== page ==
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G.R. No. L-4440


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G.R. No. L-4440 August 29, 1952


ELENA CAMENFORTE and COMPANY, doing business or trading under the name and style of Visayan
Products Company, ET AL., defendants-appellants.

Juan E. Yap and J.P. Garcia for appellants.

Vicente L. Faelnar for appellees.


Plaintiffs brought action against the defendants to recover certain damages they have allegedly sustained in view of
the failure of the latter to deliver to the former the amount of Philippine copra which they had agreed to deliver within
the time and under the conditions specified in the contract celebrated between them on October 22, 1947.

Plaintiffs claim that on October 22, 1947, in the City of Cebu a contract was entered into between the Visayan
Products Company and Bunge Corporation (represented by the Universal Commercial Agencies) whereby the
former sold to the latter 500 long tons of merchantable Philippine copra in bulk at the prices of $188.80, U.S.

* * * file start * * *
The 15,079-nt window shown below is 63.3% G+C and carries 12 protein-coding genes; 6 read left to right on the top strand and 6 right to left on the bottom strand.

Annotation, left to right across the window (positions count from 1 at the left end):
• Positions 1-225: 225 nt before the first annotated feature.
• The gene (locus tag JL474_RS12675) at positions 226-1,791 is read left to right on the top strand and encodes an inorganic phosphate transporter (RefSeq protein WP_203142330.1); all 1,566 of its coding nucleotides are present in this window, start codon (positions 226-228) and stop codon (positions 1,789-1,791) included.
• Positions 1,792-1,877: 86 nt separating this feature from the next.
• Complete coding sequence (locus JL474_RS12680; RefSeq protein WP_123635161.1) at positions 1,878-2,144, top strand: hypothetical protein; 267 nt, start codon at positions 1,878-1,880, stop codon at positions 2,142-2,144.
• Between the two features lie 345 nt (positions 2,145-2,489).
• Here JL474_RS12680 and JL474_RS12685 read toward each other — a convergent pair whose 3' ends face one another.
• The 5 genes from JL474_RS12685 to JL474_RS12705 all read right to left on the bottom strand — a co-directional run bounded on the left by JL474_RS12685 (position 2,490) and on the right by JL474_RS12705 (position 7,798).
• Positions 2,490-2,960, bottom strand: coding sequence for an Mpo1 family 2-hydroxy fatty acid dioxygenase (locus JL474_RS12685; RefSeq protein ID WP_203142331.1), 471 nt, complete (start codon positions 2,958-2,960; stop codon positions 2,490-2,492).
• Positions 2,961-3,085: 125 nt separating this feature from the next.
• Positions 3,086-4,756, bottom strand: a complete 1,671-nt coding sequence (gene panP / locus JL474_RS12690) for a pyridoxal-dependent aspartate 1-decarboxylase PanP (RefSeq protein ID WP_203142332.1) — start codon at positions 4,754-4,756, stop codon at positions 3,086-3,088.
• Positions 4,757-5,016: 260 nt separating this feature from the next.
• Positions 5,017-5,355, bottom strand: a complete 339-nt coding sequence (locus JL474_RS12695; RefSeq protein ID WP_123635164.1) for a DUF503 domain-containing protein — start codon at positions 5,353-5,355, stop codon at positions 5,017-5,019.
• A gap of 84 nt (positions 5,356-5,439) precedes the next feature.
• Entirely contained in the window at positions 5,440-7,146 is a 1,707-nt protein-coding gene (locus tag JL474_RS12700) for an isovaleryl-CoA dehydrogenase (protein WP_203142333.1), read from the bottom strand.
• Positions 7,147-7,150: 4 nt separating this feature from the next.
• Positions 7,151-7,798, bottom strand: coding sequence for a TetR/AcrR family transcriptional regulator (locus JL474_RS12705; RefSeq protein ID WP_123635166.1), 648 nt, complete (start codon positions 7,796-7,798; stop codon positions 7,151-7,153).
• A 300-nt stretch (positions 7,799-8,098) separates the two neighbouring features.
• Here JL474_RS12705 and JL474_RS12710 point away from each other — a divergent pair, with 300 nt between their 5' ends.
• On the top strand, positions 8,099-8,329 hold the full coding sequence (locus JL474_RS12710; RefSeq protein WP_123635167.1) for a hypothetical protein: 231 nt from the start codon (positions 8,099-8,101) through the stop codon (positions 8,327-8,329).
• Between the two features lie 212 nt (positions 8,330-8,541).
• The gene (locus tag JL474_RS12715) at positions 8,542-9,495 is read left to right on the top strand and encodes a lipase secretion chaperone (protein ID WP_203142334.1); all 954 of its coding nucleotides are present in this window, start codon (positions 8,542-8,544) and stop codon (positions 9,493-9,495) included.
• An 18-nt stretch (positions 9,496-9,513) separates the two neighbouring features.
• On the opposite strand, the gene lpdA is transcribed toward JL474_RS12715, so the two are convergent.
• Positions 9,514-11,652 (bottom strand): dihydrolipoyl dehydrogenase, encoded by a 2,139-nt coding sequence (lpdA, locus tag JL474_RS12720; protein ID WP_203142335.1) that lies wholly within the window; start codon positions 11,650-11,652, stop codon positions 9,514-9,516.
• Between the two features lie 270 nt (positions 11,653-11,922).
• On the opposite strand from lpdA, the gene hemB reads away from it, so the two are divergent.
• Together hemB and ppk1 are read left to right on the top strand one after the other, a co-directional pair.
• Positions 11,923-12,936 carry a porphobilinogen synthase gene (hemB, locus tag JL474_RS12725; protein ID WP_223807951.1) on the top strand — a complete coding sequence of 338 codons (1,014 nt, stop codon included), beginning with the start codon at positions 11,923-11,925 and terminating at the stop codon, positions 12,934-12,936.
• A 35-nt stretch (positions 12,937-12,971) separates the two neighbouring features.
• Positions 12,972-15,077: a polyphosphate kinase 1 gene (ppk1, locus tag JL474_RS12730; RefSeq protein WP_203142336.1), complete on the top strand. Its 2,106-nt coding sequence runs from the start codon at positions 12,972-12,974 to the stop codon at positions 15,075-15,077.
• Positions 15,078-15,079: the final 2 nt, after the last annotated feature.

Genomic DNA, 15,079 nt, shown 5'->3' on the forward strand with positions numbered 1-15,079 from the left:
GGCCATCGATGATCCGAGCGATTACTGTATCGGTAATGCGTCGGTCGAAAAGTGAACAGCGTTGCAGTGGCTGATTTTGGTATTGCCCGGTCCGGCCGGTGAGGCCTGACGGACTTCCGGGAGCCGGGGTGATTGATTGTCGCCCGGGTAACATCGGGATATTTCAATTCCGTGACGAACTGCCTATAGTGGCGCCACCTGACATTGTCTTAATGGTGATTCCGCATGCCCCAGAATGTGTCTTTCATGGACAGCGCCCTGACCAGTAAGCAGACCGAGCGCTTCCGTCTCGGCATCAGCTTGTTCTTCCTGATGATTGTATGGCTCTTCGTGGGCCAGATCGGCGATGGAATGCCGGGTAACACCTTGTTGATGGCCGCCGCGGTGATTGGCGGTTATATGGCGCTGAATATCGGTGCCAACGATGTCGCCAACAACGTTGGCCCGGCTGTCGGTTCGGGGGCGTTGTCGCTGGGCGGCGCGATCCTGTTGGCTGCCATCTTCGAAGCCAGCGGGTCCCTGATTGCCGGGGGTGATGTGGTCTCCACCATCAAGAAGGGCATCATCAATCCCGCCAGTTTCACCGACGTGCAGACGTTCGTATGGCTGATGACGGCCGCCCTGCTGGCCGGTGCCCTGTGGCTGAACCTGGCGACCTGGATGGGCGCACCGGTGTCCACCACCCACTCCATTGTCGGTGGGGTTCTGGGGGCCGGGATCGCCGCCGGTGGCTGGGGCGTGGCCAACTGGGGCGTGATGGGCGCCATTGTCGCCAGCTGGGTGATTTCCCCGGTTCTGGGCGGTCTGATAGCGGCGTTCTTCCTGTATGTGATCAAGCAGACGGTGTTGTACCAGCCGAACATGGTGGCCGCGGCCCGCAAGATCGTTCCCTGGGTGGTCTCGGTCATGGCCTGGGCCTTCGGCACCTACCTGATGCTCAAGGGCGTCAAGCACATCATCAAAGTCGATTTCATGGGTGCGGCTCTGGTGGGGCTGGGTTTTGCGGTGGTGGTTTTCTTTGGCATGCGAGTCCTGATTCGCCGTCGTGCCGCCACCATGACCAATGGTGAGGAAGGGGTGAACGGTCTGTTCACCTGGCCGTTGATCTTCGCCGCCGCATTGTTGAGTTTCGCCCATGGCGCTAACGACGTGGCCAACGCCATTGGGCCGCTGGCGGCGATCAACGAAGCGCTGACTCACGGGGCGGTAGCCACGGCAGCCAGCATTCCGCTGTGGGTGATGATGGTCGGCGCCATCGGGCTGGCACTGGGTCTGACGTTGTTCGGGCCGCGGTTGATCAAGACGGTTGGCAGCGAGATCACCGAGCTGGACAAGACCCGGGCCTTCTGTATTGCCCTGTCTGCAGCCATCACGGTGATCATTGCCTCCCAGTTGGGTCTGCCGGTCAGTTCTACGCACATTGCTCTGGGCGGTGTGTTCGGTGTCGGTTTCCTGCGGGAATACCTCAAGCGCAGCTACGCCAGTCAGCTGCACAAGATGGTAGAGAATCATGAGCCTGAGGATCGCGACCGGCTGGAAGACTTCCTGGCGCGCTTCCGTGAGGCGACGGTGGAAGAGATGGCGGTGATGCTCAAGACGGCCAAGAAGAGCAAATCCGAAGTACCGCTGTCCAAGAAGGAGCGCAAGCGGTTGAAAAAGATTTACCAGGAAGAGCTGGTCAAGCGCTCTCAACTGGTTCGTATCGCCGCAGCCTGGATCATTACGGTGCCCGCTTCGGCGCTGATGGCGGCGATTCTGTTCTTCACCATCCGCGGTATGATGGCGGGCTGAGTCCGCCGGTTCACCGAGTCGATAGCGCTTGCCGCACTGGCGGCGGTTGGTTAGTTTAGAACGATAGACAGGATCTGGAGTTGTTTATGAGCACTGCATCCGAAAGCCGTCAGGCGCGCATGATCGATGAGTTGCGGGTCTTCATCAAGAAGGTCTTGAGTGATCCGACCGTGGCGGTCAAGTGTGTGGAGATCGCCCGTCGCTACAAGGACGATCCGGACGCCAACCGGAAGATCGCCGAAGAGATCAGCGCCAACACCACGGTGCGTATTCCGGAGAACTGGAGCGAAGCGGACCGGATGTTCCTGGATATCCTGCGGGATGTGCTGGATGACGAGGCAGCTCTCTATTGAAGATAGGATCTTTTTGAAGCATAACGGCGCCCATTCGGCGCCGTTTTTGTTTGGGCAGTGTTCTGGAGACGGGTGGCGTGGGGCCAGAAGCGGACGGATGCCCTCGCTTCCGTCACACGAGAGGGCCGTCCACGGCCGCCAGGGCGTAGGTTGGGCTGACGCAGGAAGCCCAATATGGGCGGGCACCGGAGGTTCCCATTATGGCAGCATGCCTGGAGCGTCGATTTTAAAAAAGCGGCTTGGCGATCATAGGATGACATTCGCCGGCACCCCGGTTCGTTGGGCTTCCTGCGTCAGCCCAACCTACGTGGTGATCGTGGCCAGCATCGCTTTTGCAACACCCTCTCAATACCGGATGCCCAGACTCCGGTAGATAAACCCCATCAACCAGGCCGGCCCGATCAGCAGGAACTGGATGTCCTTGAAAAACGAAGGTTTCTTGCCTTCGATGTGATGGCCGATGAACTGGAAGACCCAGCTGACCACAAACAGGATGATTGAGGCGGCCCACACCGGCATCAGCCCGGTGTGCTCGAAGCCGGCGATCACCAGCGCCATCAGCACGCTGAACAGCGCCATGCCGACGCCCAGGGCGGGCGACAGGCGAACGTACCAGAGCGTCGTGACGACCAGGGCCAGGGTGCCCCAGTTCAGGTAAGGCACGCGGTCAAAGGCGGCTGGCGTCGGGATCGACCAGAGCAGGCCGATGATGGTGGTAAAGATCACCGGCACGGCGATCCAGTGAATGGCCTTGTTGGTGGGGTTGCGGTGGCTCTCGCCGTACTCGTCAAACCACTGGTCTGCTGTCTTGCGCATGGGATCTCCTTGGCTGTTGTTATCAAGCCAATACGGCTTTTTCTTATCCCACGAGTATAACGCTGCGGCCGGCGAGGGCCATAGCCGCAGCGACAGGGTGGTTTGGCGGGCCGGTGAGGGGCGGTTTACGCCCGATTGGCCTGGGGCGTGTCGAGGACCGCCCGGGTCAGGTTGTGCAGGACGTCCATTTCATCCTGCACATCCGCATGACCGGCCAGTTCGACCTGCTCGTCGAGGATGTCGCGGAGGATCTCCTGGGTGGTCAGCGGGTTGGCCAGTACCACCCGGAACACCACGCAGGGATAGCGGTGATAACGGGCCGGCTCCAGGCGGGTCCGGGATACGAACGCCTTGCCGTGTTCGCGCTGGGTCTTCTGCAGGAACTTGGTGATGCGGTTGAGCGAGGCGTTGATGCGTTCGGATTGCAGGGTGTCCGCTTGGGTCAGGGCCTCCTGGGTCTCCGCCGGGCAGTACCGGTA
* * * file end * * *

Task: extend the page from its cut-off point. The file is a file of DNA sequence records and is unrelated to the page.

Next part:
currency, per ton, less 1 per cent brokerage per short ton of 2,000 pounds, C & F Pacific Coast, U.S.A.; that,
according to the terms and conditions of the contract, the vendor should ship the stipulated copra during the month
of November or December 1947, to San Francisco, California, U.S.A. for delivery to the vendee; that,
notwithstanding repeated demands made by the vendee, the vendor failed to ship and deliver the copra during the
period agreed upon; that believing in good faith that the vendor would ship and deliver the copra on time, the
vendee sold to El Dorado Oil Works the quantity of copra it had purchased at the same price agreed upon; and that
because of the failure of the vendor to fulfill its contract to ship and deliver the quantity of copra agreed upon within
the period stipulated, the vendee has suffered damages in the amount of P180,00.

Defendants answered separately the allegations set forth in the complaint and, with the exception of Vicente Kho,
denied that the Visayan Products Company has ever entered into a contract of sale of copra with the plaintiffs, as